Counselor Woodbury was a hero Monday night at the city counsel meeting when his vote made the proposed mural on the Central Lincoln Public Utility building a reality.
After years of work on this project it was almost lost. The Public Art Committee had met the requirements of city codes and it would have been wrong to deny the mural at this late date.
We all like different kinds of art and there will be more opportunities to have a variety of art in the future. Get involved and work with the committee. Towns grow when they make an effort to get out of the box. Florence has made huge changes these past years and it has all been for the better.
Thank you, also, to Counselors Green, Preisler and Woodbury for forward thinking and action.
Suicide series can open our communities to talking
First, I want to thank the Siuslaw News and its collaboration with the Cottage Grove Sentinel, The Creswell Chronicle and Newport News-Times for taking the time to talk about a complex and hard topic: “suicide.
This is an important topic that should be talked about.
My personal touch with suicide happened in sixth grade when my older brother, Ben, who was in the eighth grade, choose to take his life. I wish that I would have known he was in so much pain. I didn’t understand the signs.
I still grieve everyday for his loss and wonder what he would have been like in high school; what kind of career he would have chosen. He’d have been a great dad and I think about the positive things he could have been.
But I also think about how his actions have shaped me and how I have become as a result of it.
For those who experienced this suicide within your family, friends and community, you’re not alone and our stories are unique. Honor that person and remember them. It is ok to greave in different ways and stages. Do what works for you.
I want everyone to know they are loved, no matter what — even when we disagree. And if you are having a hard time, please talk to someone, make art, write — whatever it takes to express your feelings.
For those who shame people about this topic and say “You’re going to hell” for those thoughts, please take another look at this topic and don’t judge; you’re not in their shoes.
Thank you for the opportunity to share and for opening up our communities to this discussion and in understanding that we are more connected than we think we are.
Stream Team program teaches important lessons
Thanks for the Siuslw News’ two-part series about the amazing Stream Team program (“New Direction For Stream Team,” March 20 and 23.)
The information brought a measure of much needed relief. Just prior to reading your articles, I read “The Uninhabitable Earth: Life After Warming,” by David Wallace-Wells. The book describes the series of disasters that confronts us due to climate change. Evidently, the terrible wildfires and smoke filled skies last summer are just the beginning, and much worse is yet to come.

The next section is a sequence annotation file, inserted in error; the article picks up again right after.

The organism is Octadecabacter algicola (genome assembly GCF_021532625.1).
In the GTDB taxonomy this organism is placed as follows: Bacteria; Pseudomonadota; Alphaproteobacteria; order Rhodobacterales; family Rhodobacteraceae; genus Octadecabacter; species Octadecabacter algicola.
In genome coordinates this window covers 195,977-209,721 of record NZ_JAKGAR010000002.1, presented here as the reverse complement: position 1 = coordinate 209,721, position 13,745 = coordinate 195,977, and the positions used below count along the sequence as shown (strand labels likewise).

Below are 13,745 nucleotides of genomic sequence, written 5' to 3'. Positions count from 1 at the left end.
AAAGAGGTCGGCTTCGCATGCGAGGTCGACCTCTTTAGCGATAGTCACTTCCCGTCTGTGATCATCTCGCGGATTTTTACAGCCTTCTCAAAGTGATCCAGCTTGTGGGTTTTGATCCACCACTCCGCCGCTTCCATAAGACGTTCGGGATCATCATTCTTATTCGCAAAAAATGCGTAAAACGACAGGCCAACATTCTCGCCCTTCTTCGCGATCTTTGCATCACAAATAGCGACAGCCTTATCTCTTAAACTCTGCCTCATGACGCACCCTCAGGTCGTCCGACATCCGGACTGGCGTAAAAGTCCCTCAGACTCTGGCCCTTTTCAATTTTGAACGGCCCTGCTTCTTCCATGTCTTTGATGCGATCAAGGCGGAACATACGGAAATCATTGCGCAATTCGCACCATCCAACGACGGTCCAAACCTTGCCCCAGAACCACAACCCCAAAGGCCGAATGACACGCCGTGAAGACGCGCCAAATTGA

The author points out that the extent of climate induced misery depends on how we, as human beings, respond to the challenges we face — challenges that will only increase the longer we do not act effectively. Several reviewers of the book noted that they felt discouraged after reading and taking a look at the likely future, as did we. We felt helpless in the face of such a massive global event, an event that many have labeled an extinction event.
What can one do?
Then there was an answer. The Stream Team, local Tribes, the Watershed District, STEP and ECO, children, adults and seniors, along with property owners, teachers and scientists, all working together toward the end of learning about and treating thoughtfully the environment.
Thank you for your articles. Thank all of you for the work you are doing and have done, and for giving us a little bit of hope in the face of the dark times that loom just ahead.
Jim and Jane Pittenger
Formerly of Florence
Totally dismayed by vote
I attended the meeting Monday night at the FEC to hear the discussion on the proposed mural on Highway 126 as you enter Florence. I was totally dismayed when the City Council vote a “yea” instead of a “nay.”
But this morning I stand corrected on my thoughts; I thought they were voting on having that particular mural put up when, in fact they, were voting as to whether it met code.
The mural selected by the Public Art Committee is a hodgepodge of many “things” sort of recognizable — and many not so — in my opinion. It will also be very distracting to many as they drive by and try to figure out just what did they see.
It is not something pleasing to the eye by any means and I have to wonder, when there are so many things in and around our fair city that really would represent it, why did they select this of all the 123 applicants’ submissions?
If you really want to see some type of painting that would be both pleasant and pleasing to the eye and more in keeping with Florence surroundings, take a few minutes and go into the lobby of our Oregon Pacific Bank and view a beautiful painting.